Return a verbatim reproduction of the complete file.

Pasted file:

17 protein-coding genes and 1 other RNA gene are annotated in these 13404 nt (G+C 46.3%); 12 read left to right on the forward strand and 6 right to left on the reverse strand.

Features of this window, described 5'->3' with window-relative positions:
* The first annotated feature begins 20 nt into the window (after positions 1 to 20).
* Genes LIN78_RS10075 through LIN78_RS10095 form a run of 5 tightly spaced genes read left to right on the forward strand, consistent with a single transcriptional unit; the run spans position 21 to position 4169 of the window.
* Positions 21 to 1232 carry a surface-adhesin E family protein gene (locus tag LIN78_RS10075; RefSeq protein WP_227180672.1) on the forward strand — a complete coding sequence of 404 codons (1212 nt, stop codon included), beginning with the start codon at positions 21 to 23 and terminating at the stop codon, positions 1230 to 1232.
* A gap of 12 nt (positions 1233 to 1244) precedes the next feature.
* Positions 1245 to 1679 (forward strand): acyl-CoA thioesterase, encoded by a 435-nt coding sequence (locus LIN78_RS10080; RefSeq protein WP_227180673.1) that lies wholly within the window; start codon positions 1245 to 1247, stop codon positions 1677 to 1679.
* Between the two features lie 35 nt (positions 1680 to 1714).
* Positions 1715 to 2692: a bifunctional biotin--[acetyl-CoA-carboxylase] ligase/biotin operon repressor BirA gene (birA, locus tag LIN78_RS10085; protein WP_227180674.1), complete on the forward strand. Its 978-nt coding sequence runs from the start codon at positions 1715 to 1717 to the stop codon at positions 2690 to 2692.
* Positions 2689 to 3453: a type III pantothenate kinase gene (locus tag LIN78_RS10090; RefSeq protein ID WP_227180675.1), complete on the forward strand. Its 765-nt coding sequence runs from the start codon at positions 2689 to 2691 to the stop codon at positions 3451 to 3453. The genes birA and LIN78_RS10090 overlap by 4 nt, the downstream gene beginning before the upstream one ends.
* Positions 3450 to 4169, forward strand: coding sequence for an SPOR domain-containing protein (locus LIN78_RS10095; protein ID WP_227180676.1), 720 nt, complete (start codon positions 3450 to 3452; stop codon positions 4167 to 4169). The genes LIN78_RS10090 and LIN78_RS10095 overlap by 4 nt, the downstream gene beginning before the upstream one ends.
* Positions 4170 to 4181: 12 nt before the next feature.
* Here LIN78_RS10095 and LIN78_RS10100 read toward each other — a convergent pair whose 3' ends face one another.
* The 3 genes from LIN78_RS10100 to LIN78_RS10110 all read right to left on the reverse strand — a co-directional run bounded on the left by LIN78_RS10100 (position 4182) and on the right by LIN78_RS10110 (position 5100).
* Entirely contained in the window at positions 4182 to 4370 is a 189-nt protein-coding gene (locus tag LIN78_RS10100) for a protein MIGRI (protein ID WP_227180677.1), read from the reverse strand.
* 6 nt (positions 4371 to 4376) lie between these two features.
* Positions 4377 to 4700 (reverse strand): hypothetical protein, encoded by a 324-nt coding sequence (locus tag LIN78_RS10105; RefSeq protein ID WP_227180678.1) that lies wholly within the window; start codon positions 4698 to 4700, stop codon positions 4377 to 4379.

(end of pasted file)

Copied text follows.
17 protein-coding genes and 1 other RNA gene are annotated in these 13404 nt (G+C 46.3%); 12 read left to right on the forward strand and 6 right to left on the reverse strand.

Features of this window, described 5'->3' with window-relative positions:
* The first annotated feature begins 20 nt into the window (after positions 1 to 20).
* Genes LIN78_RS10075 through LIN78_RS10095 form a run of 5 tightly spaced genes read left to right on the forward strand, consistent with a single transcriptional unit; the run spans position 21 to position 4169 of the window.
* Positions 21 to 1232 carry a surface-adhesin E family protein gene (locus tag LIN78_RS10075; RefSeq protein WP_227180672.1) on the forward strand — a complete coding sequence of 404 codons (1212 nt, stop codon included), beginning with the start codon at positions 21 to 23 and terminating at the stop codon, positions 1230 to 1232.
* A gap of 12 nt (positions 1233 to 1244) precedes the next feature.
* Positions 1245 to 1679 (forward strand): acyl-CoA thioesterase, encoded by a 435-nt coding sequence (locus LIN78_RS10080; RefSeq protein WP_227180673.1) that lies wholly within the window; start codon positions 1245 to 1247, stop codon positions 1677 to 1679.
* Between the two features lie 35 nt (positions 1680 to 1714).
* Positions 1715 to 2692: a bifunctional biotin--[acetyl-CoA-carboxylase] ligase/biotin operon repressor BirA gene (birA, locus tag LIN78_RS10085; protein WP_227180674.1), complete on the forward strand. Its 978-nt coding sequence runs from the start codon at positions 1715 to 1717 to the stop codon at positions 2690 to 2692.
* Positions 2689 to 3453: a type III pantothenate kinase gene (locus tag LIN78_RS10090; RefSeq protein ID WP_227180675.1), complete on the forward strand. Its 765-nt coding sequence runs from the start codon at positions 2689 to 2691 to the stop codon at positions 3451 to 3453. The genes birA and LIN78_RS10090 overlap by 4 nt, the downstream gene beginning before the upstream one ends.
* Positions 3450 to 4169, forward strand: coding sequence for an SPOR domain-containing protein (locus LIN78_RS10095; protein ID WP_227180676.1), 720 nt, complete (start codon positions 3450 to 3452; stop codon positions 4167 to 4169). The genes LIN78_RS10090 and LIN78_RS10095 overlap by 4 nt, the downstream gene beginning before the upstream one ends.
* Positions 4170 to 4181: 12 nt before the next feature.
* Here LIN78_RS10095 and LIN78_RS10100 read toward each other — a convergent pair whose 3' ends face one another.
* The 3 genes from LIN78_RS10100 to LIN78_RS10110 all read right to left on the reverse strand — a co-directional run bounded on the left by LIN78_RS10100 (position 4182) and on the right by LIN78_RS10110 (position 5100).
* Entirely contained in the window at positions 4182 to 4370 is a 189-nt protein-coding gene (locus tag LIN78_RS10100) for a protein MIGRI (protein ID WP_227180677.1), read from the reverse strand.
* 6 nt (positions 4371 to 4376) lie between these two features.
* Positions 4377 to 4700 (reverse strand): hypothetical protein, encoded by a 324-nt coding sequence (locus tag LIN78_RS10105; RefSeq protein ID WP_227180678.1) that lies wholly within the window; start codon positions 4698 to 4700, stop codon positions 4377 to 4379.